• That’s it! Users will now be prompted to select an IP of their choice, as shown below:


    Outsourcing the caching setup

     Up until now we have successfully migrated the task database to SQL Azure. We have also “outsourced” our  security scheme to ACS. Let us look at one last example of a building block service provided by Windows Azure Platform- caching. The on-premise version of Community Portal relies on default in-memory ASP.NET session state. The challenge with moving this default implementation to the cloud is that all web role instances are networked load balanced, so storing the state in-proc on one of the worker role instance does not help. We can get around this limitation by install caching components such as memcached on each of our web role instances.  However, it is our stated goal to  minimize the number of moving parts. Fortunately, what is now becoming a recurring theme of this blog post, we can leverage a Windows Azure Platform provided service called the AppFabric Caching Service.  The next set of steps illustrate how this can be accomplished:

    • Since AppFabric Caching Service is in CTP, we first browse to Appfabric labs portal  –
    • We create a new cache service namespace as shown below.




    • We are done creating the cache. All we need to do is grab the configuration settings from the portal (as shown below) and plug it into the web.config of the Community Portal web project. 


    • With the last step, our ASP.NET state session provider is now based on AppFabric Caching Service. We can continue to use the familiar session syntax to interact with the session state.


    We have taken an on-premise version of Community Portal built using currently shipping technologies and moved it to the Windows Azure Platform. In the process  we have eliminated many moving parts of the on-premise application. The Windows Azure based version of Community Portal can now take advantage of the elasticity and scalability characteristics inherent in the platform.

    Hope you found this description useful. The source code for the on-premise version can be found here. The source code for the “Azure-enabled” version can be found here. Also, if you would like to test drive Community Portal on Windows Azure – please visit  (I will leave it up and running for a few days)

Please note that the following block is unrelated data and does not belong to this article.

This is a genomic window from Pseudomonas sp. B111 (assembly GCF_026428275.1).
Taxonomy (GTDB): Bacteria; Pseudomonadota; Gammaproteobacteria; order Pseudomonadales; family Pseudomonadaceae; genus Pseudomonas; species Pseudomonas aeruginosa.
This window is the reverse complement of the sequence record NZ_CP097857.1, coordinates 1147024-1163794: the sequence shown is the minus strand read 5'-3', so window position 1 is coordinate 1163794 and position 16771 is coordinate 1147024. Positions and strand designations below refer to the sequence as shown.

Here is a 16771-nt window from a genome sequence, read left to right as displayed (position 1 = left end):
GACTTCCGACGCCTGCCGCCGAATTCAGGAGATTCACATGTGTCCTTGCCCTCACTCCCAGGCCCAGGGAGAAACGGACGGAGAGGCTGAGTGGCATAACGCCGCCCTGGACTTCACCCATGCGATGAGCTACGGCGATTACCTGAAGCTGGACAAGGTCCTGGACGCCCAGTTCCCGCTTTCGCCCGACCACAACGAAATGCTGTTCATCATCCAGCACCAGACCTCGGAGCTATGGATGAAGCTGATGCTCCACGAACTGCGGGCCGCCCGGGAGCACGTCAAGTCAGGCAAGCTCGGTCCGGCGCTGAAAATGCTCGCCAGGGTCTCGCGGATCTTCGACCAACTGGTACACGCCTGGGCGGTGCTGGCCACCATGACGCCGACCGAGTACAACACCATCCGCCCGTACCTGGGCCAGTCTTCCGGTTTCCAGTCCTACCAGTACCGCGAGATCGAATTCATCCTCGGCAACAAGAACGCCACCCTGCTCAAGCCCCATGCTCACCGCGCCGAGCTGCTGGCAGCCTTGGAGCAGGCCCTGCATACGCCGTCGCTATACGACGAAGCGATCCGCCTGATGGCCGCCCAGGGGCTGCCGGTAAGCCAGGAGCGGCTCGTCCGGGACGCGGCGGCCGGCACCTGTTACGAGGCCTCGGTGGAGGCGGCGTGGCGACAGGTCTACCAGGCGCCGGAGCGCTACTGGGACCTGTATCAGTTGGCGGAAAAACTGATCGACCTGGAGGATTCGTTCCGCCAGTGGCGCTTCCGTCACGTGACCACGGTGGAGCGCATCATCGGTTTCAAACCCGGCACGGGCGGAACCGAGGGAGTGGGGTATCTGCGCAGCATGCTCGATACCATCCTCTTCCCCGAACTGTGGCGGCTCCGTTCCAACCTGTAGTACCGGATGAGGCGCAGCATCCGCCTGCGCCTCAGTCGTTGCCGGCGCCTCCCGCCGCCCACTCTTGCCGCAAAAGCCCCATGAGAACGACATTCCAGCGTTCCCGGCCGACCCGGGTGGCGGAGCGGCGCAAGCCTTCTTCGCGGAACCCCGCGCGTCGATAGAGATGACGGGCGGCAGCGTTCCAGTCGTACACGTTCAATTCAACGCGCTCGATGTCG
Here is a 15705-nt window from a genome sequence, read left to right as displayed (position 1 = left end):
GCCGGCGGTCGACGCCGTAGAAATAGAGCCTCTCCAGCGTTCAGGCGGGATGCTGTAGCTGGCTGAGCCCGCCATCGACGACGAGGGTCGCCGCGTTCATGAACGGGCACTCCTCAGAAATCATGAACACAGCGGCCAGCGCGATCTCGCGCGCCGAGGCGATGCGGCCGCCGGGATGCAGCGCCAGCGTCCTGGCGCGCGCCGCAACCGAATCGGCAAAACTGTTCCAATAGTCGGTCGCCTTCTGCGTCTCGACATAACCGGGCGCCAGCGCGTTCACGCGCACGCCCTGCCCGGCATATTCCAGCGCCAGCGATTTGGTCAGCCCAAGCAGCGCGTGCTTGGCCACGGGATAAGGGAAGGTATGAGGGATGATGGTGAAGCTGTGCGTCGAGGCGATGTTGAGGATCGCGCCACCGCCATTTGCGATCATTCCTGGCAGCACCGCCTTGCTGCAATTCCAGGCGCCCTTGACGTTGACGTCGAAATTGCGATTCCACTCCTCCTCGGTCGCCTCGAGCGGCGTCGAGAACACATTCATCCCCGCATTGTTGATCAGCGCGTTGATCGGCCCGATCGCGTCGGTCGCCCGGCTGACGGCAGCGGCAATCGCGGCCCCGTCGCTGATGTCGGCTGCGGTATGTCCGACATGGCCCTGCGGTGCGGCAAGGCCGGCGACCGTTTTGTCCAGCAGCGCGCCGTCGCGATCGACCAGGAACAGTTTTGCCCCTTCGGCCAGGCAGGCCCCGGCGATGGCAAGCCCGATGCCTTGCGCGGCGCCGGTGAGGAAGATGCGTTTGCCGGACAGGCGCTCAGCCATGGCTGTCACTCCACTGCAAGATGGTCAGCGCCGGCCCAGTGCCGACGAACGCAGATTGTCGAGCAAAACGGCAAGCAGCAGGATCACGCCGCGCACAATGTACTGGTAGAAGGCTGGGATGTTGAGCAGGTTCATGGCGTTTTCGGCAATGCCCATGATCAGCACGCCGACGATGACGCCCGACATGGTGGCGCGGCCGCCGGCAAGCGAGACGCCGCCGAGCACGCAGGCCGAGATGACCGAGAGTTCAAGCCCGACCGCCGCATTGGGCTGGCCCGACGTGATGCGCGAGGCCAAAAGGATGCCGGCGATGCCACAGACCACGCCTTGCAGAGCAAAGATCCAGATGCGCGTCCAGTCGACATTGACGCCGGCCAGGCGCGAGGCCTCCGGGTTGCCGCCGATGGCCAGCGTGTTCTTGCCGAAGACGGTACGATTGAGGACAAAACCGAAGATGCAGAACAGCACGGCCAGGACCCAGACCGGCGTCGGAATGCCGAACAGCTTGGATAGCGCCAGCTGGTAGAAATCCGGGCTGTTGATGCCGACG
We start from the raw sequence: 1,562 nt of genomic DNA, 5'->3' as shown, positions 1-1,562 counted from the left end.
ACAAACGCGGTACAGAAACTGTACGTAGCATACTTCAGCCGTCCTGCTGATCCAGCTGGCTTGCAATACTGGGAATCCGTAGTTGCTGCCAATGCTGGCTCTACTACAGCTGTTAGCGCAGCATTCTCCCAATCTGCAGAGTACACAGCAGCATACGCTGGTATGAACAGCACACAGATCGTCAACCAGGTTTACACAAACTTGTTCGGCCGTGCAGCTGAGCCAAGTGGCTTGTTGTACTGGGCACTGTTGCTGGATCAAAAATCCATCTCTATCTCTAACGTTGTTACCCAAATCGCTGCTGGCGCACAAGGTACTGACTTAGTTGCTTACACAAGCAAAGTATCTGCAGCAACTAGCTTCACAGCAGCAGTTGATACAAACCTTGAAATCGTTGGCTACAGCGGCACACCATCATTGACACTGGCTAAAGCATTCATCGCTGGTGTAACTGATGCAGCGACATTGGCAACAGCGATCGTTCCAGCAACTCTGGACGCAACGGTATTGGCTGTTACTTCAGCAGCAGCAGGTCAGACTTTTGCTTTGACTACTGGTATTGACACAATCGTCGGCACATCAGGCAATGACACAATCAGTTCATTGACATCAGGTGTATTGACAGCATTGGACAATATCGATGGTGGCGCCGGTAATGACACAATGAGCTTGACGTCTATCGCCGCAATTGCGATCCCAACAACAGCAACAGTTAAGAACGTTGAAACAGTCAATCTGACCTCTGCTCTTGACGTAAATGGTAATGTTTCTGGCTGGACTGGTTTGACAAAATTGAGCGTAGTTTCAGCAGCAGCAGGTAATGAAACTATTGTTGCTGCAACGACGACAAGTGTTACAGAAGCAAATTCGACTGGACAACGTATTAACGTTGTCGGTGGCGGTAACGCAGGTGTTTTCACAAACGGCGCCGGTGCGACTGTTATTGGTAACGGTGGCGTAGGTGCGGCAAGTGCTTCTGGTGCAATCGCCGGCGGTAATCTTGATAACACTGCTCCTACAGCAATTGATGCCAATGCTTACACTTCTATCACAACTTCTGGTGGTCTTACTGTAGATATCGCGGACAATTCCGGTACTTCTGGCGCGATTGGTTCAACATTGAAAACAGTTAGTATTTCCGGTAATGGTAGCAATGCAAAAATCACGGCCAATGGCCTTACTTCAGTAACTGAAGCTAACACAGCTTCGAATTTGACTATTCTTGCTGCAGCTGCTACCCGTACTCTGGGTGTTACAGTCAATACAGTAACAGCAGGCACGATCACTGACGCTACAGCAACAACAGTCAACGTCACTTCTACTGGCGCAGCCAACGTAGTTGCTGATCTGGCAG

Netizen ( is a Windows Phone 7 application (available in the marketplace for free) that brings the voting record of your congressional representative to your finger tips, directly from your mobile phone. Simply select the Member of Congress you want to follow and "flick through" their voting record. Information about each member’s voting record is stored in Windows Azure Storage and is updated daily.

    But don’t just follow how your representative is voting in congress, make your voice heard. By clicking on the "Like It" button on the mobile application, you can influence your friends and neighbors about the bill through the power of social networking. For each bill, Netizen automatically provisions a Facebook page[1] dedicated to your member of congress. This page acts almost as a virtual ballot for a bill as well as a community hub where fellow constituents can gather to express their support. Pasted below are some screenshots from the application:

    Not using a mobile device? No problem! Simply point your browser to the addresses listed below: To get a list of representatives for the state of Virginia, use this address:

    To view the recent votes cast by the representative from Virginia 11th district, use this address:

    To view the Facebook page for the Bill H.R.4853 and Virginia 8th District, use this address:


    Screenshot #1 – Select state


    Screenshot #2 – Select Representative


    Screenshot #3 – “Flick through” the most recent roll call votes


    Screenshot #4 –  “Virtual ballot” – Dynamically generated Facebook page,


    Technical Details

    Netizen combines the power of Windows Phone 7 & Windows Azure. Here is how the application works

    WP7 App

    Windows Phone 7 app is designed to have a small footprint. As a result, the bulk of the functionality is located inside the Azure hosted service. Here are some of key highlights:

    1) The main screen (display of votes) is based on Pivot Control. Pivot Control provides a quick way to manage views. Each view (PivotItem) displays the details associated with a vote. Pivot control makes it really convenient for switching between different vote views. The Pivot control employs lazy loading to conserve resources. In addition, in order to limit the resources used, we only display the ten most recent votes.

    2) Some addition performance related items include:

    · Invoking garbage collection explicitly after the rebinding the pivot control.

    · Storing the state in the isolated storage in order to make application resumption quicker.

    · Doing all the data transformation on the server, again in order to reduce the processing foot-print on WP7.

    · Keeping a close watch on the overall size of the XAP file – the current version is under 150K.

    The following link provides great performance related tips:

    3) Since it is important to support a disconnected mode of operation, we always store the most recent data obtained from the Azure service into isolated storage. Another possibility is use of Sync Framework 4.0.

    4) We experimented with embedding the browser control for web-based logins. It is possible for the web page to callback into the Silverlight code.

    5) All the Netizen Azure service methods are based on REST. This made it quite easy to use the WebClient class to access them. A better alternative would have been the use reactive extensions as it would have made the code a bit cleaner.